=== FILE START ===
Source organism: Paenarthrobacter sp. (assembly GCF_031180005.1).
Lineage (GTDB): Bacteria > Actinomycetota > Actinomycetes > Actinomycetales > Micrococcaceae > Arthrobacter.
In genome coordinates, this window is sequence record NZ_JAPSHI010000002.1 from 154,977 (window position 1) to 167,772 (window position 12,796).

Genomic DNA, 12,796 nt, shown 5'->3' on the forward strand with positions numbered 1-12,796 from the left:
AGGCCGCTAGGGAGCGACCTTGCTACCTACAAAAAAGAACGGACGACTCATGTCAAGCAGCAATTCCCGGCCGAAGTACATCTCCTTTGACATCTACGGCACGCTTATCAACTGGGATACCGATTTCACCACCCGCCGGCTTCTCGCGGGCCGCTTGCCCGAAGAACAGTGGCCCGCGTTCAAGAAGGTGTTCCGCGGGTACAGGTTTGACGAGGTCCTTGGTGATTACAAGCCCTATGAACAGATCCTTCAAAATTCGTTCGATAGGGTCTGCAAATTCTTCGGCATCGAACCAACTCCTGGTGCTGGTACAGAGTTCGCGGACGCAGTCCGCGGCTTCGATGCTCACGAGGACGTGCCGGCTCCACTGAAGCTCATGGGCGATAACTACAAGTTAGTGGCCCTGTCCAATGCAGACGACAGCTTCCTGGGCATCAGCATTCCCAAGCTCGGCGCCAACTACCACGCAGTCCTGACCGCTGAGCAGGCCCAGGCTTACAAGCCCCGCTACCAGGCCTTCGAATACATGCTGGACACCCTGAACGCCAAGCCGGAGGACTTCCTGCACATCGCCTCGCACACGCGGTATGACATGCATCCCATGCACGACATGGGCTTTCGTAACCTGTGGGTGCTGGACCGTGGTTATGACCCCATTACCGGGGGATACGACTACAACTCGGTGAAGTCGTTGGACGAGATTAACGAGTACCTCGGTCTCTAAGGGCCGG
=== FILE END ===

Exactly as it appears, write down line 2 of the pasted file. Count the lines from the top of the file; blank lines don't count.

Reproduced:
Lineage (GTDB): Bacteria > Actinomycetota > Actinomycetes > Actinomycetales > Micrococcaceae > Arthrobacter.